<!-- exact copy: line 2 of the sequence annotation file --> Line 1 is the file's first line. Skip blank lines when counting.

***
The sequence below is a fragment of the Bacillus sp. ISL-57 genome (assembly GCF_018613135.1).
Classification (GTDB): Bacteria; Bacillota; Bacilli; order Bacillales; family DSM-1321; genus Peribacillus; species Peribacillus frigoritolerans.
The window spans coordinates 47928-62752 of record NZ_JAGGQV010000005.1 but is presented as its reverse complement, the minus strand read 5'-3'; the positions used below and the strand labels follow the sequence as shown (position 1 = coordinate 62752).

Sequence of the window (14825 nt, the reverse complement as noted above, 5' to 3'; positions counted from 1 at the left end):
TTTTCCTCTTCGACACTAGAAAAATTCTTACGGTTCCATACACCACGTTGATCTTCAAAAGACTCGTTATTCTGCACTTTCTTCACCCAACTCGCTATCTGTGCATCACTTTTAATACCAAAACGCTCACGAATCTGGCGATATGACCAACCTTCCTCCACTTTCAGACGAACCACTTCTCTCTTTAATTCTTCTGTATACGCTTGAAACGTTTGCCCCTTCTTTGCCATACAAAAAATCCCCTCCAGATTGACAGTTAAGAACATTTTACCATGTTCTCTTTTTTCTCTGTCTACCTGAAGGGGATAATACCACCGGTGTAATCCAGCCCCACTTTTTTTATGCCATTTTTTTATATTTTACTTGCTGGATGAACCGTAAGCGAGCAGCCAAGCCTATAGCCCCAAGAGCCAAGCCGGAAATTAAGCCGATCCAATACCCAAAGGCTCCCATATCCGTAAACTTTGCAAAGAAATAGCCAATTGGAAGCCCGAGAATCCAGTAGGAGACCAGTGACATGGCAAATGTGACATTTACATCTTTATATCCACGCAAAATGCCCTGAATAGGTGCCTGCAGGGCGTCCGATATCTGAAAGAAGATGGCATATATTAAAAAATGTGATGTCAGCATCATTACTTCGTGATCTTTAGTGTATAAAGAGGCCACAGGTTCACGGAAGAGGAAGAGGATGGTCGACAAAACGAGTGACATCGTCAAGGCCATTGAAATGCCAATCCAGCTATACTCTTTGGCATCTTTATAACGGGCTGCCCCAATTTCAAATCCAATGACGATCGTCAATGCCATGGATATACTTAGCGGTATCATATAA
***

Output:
Classification (GTDB): Bacteria; Bacillota; Bacilli; order Bacillales; family DSM-1321; genus Peribacillus; species Peribacillus frigoritolerans.